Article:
Breakfast, Brunch And Coffee

A weird thing about Brisbane is it’s the earliest city to rise in the world. It’s a real morning city, and so a real breakfast city. Again, it punches above its weight here. King Arthur Café is one of these typical “breakfast restaurant” cafes that are popular in Australia right now. It’s in an old Nissen hut, which really speaks to the history of Brisbane. The menu changes all the time — I don’t think I’ve ever had the same thing twice, but there’s always a really great bacon and egg roll up for grabs. It’s definitely my favourite breakfast spot in Brisbane, and when I have friends or colleagues visiting town we always end up back here. Going back to the burbs, another great breakfast location is a cafe in a Camp Hill Queenslander-style corner shop called Florence. You go there, meet some mates for breakfast, and again it has a great community vibe. We’re lucky in Australia that pretty much everyone can do a decent coffee, but to find places that smash it out of the park can be tricky – especially breakfast places. Florence, King Arthur and another spot called Penny Coffee Co are all really good. Penny is on Annerley Road, in an old Fujifilm lab so it has a cool bit of history to it.

Where To Go In Fortitude Valley

If somebody reading this is coming to Brisbane, chances are, at some point you’re going to find yourself in Fortitude Valley, the city’s major entertainment precinct. There are a lot of bars, and it can get pretty gnarly, but the real stand-out for me is Savile Row. It’s this tiny little speakeasy that has five different levels that twist around the central bar and a big beautiful chandelier. The owners also have a second bar across the road called Finney Isles. One of Finney’s cocktails, Ballerina Blood (vodka and clarified goat milk) is my favourite drink at the moment. Hello Gorgeous is a really beautiful, summer-time Brisbane venue that’s the perfect spot for a Sunday session. The owners have put a lot of effort into the food menu, and have also turned towards lower-alcohol offerings (so you’ll find Seedlip and a lot or aperitifs). It’s a really cool venue, and another little step in the evolution in Brisbane bars.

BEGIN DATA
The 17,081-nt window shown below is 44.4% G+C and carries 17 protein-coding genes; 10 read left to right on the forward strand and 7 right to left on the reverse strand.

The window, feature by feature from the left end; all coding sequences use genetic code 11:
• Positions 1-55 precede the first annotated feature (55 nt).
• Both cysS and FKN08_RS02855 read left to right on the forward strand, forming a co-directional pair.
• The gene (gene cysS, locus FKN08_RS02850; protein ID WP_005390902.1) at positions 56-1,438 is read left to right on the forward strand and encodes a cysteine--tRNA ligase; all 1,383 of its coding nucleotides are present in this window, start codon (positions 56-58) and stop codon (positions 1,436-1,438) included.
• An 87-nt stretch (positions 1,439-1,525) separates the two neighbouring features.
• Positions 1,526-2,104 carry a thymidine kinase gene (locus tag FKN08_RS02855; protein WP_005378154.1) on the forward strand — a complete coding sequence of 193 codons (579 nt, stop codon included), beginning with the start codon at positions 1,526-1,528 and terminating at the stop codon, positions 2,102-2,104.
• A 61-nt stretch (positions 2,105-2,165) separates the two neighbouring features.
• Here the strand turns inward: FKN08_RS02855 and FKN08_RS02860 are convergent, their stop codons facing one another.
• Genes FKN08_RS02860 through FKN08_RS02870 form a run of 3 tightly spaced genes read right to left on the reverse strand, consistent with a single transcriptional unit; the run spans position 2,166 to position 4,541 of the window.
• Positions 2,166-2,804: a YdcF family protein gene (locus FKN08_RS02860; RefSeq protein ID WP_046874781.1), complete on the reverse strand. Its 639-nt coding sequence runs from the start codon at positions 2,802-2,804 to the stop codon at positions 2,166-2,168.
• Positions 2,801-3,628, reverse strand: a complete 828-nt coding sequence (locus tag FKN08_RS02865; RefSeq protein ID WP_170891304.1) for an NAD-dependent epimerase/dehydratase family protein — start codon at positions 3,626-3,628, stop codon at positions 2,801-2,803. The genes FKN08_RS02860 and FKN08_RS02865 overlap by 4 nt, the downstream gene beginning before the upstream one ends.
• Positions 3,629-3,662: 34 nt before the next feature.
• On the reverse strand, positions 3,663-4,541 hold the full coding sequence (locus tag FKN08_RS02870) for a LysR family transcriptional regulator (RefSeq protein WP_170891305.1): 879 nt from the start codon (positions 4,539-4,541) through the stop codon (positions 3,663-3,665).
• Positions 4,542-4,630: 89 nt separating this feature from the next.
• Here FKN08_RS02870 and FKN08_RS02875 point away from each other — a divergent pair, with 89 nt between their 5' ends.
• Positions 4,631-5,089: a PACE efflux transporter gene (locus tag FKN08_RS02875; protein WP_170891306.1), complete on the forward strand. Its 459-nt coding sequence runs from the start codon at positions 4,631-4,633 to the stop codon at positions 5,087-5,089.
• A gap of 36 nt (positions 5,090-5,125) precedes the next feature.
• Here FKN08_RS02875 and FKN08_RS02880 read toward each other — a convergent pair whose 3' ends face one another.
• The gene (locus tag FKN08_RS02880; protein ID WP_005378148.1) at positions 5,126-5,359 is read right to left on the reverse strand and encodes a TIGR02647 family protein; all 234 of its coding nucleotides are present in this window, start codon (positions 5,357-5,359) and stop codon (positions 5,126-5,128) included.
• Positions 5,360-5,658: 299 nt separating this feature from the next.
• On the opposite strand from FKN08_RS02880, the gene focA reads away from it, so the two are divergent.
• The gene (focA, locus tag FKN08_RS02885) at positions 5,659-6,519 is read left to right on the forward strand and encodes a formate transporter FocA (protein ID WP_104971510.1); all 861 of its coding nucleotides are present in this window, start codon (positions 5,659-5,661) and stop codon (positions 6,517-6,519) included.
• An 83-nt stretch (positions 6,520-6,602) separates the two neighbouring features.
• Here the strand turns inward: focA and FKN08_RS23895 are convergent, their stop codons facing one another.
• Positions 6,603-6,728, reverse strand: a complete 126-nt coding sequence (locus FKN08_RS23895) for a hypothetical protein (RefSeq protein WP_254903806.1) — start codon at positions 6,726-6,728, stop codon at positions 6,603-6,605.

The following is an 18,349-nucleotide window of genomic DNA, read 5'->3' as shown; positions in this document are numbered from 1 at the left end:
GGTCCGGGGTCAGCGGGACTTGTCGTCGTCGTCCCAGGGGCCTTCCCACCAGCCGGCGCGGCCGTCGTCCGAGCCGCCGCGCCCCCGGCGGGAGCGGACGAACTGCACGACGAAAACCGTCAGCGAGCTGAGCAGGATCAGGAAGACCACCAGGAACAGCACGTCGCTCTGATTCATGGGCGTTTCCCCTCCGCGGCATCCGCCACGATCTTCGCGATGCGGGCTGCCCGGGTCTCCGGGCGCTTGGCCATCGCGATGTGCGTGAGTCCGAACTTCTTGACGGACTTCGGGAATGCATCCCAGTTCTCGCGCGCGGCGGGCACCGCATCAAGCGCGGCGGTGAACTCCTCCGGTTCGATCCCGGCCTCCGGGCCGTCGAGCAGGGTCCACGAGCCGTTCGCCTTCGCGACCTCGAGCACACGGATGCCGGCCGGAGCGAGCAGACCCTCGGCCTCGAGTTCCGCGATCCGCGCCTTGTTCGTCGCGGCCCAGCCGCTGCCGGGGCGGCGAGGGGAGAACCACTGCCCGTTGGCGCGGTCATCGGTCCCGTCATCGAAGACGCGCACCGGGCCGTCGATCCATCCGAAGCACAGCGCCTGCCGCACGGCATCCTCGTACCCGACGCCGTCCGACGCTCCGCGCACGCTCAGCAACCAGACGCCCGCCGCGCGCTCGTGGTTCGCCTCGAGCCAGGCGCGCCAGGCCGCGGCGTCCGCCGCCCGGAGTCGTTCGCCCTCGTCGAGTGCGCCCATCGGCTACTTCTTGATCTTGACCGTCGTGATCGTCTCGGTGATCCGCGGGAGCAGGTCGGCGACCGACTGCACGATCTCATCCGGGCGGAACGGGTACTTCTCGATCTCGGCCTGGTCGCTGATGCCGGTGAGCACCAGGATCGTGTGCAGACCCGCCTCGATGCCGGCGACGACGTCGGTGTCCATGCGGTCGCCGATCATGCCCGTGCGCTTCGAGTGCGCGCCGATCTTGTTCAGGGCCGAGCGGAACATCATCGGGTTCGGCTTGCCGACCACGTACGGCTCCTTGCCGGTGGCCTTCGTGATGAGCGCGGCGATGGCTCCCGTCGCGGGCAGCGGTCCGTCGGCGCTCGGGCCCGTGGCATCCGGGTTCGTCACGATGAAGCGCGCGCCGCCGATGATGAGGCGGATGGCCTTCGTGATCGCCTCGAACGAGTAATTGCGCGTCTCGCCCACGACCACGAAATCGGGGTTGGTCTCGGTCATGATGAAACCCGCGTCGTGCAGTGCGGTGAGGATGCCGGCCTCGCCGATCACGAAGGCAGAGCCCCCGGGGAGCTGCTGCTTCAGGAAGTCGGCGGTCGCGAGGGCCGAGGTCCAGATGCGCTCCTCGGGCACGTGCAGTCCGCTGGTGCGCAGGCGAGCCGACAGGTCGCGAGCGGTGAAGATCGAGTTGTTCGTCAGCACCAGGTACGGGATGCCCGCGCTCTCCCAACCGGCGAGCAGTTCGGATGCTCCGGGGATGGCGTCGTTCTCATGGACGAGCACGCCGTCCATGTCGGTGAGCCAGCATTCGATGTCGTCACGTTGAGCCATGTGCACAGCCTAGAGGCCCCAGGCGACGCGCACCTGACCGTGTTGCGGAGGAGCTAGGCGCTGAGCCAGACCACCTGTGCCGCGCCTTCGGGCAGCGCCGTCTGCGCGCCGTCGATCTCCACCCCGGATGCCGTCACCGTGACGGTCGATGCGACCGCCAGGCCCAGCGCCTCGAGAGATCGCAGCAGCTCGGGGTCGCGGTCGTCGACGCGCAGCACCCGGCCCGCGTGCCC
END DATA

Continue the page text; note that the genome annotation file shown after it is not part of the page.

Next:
Guide Last Updated August 2019

Our guides are fact-checked and updated every three months. Read more here.